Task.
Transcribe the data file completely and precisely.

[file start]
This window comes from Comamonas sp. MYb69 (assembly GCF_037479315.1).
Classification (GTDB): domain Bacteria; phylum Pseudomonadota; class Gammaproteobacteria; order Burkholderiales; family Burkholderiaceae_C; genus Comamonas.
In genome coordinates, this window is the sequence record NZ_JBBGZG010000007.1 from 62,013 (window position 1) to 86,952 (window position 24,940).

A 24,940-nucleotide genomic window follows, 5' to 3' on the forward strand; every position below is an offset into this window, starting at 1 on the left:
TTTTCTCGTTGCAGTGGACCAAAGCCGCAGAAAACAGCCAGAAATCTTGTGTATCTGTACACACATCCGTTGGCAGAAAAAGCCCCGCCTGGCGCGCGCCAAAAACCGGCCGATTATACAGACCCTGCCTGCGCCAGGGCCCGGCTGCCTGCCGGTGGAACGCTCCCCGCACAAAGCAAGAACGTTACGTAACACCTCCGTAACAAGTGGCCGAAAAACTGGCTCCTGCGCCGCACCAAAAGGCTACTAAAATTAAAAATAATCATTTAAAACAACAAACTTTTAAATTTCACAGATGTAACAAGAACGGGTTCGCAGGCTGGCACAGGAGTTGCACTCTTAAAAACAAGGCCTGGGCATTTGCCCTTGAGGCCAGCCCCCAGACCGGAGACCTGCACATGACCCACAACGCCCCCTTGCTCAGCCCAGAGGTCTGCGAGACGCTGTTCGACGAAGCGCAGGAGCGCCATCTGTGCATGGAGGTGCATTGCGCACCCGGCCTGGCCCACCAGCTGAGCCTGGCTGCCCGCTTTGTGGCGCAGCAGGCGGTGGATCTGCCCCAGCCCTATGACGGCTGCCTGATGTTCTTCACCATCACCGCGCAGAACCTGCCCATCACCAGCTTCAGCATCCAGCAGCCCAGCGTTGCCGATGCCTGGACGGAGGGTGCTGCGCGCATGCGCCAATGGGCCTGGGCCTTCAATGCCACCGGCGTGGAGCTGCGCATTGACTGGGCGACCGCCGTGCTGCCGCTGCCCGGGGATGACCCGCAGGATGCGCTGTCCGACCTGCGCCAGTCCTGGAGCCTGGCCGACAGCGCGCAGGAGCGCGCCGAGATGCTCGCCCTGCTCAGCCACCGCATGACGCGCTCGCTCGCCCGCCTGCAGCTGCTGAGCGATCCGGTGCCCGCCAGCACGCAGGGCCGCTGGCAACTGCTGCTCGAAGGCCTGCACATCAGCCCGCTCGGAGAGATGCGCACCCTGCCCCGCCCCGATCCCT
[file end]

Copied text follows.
This window comes from Comamonas sp. MYb69 (assembly GCF_037479315.1).
Classification (GTDB): domain Bacteria; phylum Pseudomonadota; class Gammaproteobacteria; order Burkholderiales; family Burkholderiaceae_C; genus Comamonas.
In genome coordinates, this window is the sequence record NZ_JBBGZG010000007.1 from 62,013 (window position 1) to 86,952 (window position 24,940).

A 24,940-nucleotide genomic window follows, 5' to 3' on the forward strand; every position below is an offset into this window, starting at 1 on the left:
TTTTCTCGTTGCAGTGGACCAAAGCCGCAGAAAACAGCCAGAAATCTTGTGTATCTGTACACACATCCGTTGGCAGAAAAAGCCCCGCCTGGCGCGCGCCAAAAACCGGCCGATTATACAGACCCTGCCTGCGCCAGGGCCCGGCTGCCTGCCGGTGGAACGCTCCCCGCACAAAGCAAGAACGTTACGTAACACCTCCGTAACAAGTGGCCGAAAAACTGGCTCCTGCGCCGCACCAAAAGGCTACTAAAATTAAAAATAATCATTTAAAACAACAAACTTTTAAATTTCACAGATGTAACAAGAACGGGTTCGCAGGCTGGCACAGGAGTTGCACTCTTAAAAACAAGGCCTGGGCATTTGCCCTTGAGGCCAGCCCCCAGACCGGAGACCTGCACATGACCCACAACGCCCCCTTGCTCAGCCCAGAGGTCTGCGAGACGCTGTTCGACGAAGCGCAGGAGCGCCATCTGTGCATGGAGGTGCATTGCGCACCCGGCCTGGCCCACCAGCTGAGCCTGGCTGCCCGCTTTGTGGCGCAGCAGGCGGTGGATCTGCCCCAGCCCTATGACGGCTGCCTGATGTTCTTCACCATCACCGCGCAGAACCTGCCCATCACCAGCTTCAGCATCCAGCAGCCCAGCGTTGCCGATGCCTGGACGGAGGGTGCTGCGCGCATGCGCCAATGGGCCTGGGCCTTCAATGCCACCGGCGTGGAGCTGCGCATTGACTGGGCGACCGCCGTGCTGCCGCTGCCCGGGGATGACCCGCAGGATGCGCTGTCCGACCTGCGCCAGTCCTGGAGCCTGGCCGACAGCGCGCAGGAGCGCGCCGAGATGCTCGCCCTGCTCAGCCACCGCATGACGCGCTCGCTCGCCCGCCTGCAGCTGCTGAGCGATCCGGTGCCCGCCAGCACGCAGGGCCGCTGGCAACTGCTGCTCGAAGGCCTGCACATCAGCCCGCTCGGAGAGATGCGCACCCTGCCCCGCCCCGATCCCT